From here we skip to a brief description of the Thirty Years War.  From the EB again, “The Palatinate…adopted Calvinism in the 1560s under Elector Frederick III…(and) became the bulwark of the Protestant cause in Germany.  Elector Frederick IV became the head of the Protestant military alliance known as the Protestant Union in 1608, and led it for two years until his death in 1610.

His son Frederick V’s acceptance of the Bohemian crown in 1619 contributed to the beginning of the Thirty Years’ War, a war that proved disastrous to the Palatinate. Frederick V was driven (by the Catholic forces) from Bohemia in 1620 and, in 1623, was deprived of his German lands and electoral dignity (which were given to Maximillian of Bavaria). Catholic troops (French and Spanish) devastated the Rhenish Palatinate. The Peace of Westphalia (1648) restored the Rhenish lands, as well as a new electoral dignity, to Frederick’s son, Charles Louis. The Upper Palatinate, however, remained with Bavaria thereafter.”

The Ratification of the Treaty of Münster, 15 May 1648 (1648) by Gerard ter Borch

The Ratification of the Treaty of Münster, 15 May 1648 (1648) by Gerard ter Borch

The history of Hayna reports, “The Thirty Year´s War did have a destructive effect on Hayna, as this quote from the beginning of the 1700´s shows, ‘The village of Hayna was totally ruined in the Thirty Years War, and its population almost wiped out.  The fields are overgrown with trees and bushes.  It was a long time before a few families resettled.’  But this resettlement did not begin until after the end of the war (in 1648) and then progressed very slowly. The new bishop, Lothar Friedrich, Freiherr von Metternich, elected in 1652, issued an public call for refugees to return to their homes and for foreigners to come and settle around Speyer.  This call was repeated in 1660 and apparently had an effect.  In 1667 Hayna had 77 inhabitants again, of whom a third came from somewhere else.

Lothar Friedrich von Metternich-Burscheid

Lothar Friedrich von Metternich-Burscheid

Unfortunately this positive development did not last very long.  Louis XIV of France declared war on the Elector of the Pfalz in 1673 and the Pfalz once again became the scene of battles and pillaging.  Listen to this moving report from the Bishop written January 9, 1679.  ‘The town of Lauterburg, and the villages around there are in such a desolate and pitiful state that the people don´t even have anything to wear.  Some have run away, and those who remain do not even have bread to eat.’  That this description also applied to Hayna can be seen in the fact that at that time there were only 7 households left.”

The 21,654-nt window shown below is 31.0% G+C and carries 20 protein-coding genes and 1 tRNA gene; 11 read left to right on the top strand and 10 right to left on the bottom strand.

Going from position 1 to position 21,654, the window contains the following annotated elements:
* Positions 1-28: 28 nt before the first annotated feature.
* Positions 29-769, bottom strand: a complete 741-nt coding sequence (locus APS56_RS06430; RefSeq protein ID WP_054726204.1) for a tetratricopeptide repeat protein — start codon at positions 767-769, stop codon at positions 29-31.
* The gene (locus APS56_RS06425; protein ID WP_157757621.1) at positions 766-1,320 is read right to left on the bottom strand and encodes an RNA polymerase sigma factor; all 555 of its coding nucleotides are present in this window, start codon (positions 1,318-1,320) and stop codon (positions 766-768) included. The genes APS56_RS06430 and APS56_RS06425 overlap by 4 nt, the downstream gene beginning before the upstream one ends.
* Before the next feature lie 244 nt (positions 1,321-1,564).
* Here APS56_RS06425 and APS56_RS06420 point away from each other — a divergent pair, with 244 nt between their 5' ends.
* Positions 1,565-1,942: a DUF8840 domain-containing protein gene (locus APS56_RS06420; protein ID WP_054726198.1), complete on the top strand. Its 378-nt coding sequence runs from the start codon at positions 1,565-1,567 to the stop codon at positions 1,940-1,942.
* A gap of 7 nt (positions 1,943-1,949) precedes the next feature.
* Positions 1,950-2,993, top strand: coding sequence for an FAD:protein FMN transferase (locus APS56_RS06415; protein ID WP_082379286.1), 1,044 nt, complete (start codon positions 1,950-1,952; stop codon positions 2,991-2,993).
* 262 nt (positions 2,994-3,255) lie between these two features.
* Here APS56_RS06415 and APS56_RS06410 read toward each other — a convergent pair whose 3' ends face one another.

King Louis annexed the Pfalz and other lands, extending France´s eastern boundary to the Rhine, reclaiming them as part of the old land of the Gauls.  The next hundred and forty years is another chapter of complex, political manoevering.  It saw the rise of France to the position of being the dominating country in Europe.  With Napoleon at its head, France controlled everything that went on. (That this in the end had a very positive effect on Germany was actually visible to some of the people at the time, though most only “chafed under foreign rule”.)  This period saw the formal end of the Holy Roman Empire in 1806.  The incessant levering for power between the emperor and his vassals, and among the vassels themselves,  which had kept Germany virtually in the Middle Ages, was thus brought to a halt.  Plus, the institution everywhere in Germany of the Napoleanic code brought an end to many of the feudalistic laws that had made the life of the common people such a misery.  In the history of Hayna, the author wonders at the fact that in the 1700´s Hayna begins to bloom, and grow in population.  Many of the half-timbered houses that still grace the main street of this quaint village (one built in 1717 by my ancestor) were built in the first half of that century.  Perhaps it was the rule of the French, perhaps just a reaction to the emergence of a stability unknown for hundreds of years.